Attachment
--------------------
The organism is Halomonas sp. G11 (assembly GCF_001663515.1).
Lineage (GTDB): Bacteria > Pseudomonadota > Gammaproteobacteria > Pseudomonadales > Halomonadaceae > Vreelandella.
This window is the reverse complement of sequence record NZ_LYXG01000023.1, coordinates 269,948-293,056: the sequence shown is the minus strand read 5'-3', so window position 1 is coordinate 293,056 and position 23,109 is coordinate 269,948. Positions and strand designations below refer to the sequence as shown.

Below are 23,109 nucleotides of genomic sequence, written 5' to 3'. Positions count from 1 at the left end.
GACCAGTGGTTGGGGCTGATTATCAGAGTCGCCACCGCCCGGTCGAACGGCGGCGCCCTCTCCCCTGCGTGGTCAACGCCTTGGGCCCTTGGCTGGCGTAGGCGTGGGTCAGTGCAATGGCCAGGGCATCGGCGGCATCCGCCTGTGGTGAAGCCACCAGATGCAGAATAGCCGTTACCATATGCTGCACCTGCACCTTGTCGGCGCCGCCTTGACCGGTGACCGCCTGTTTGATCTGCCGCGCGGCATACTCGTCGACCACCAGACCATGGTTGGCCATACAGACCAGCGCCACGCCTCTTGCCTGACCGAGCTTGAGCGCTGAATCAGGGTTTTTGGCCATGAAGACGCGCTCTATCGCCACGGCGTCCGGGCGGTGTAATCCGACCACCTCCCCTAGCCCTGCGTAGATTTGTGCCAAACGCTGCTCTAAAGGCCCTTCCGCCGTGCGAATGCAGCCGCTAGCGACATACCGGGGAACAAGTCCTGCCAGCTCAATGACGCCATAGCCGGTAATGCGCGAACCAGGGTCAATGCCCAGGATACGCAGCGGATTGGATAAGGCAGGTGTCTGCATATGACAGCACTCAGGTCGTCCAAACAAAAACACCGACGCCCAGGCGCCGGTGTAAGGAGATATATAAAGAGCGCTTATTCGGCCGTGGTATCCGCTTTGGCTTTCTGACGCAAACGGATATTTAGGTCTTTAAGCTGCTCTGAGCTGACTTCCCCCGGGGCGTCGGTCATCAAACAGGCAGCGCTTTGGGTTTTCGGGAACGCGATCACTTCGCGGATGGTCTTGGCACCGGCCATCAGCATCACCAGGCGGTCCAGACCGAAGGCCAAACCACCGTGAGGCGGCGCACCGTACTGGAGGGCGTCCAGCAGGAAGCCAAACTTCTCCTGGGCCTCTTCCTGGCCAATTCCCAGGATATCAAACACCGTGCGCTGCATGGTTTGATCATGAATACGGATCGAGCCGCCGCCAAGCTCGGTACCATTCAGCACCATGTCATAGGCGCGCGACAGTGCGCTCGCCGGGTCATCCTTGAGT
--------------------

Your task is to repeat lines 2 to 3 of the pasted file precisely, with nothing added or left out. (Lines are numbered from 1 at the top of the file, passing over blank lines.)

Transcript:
Lineage (GTDB): Bacteria > Pseudomonadota > Gammaproteobacteria > Pseudomonadales > Halomonadaceae > Vreelandella.
This window is the reverse complement of sequence record NZ_LYXG01000023.1, coordinates 269,948-293,056: the sequence shown is the minus strand read 5'-3', so window position 1 is coordinate 293,056 and position 23,109 is coordinate 269,948. Positions and strand designations below refer to the sequence as shown.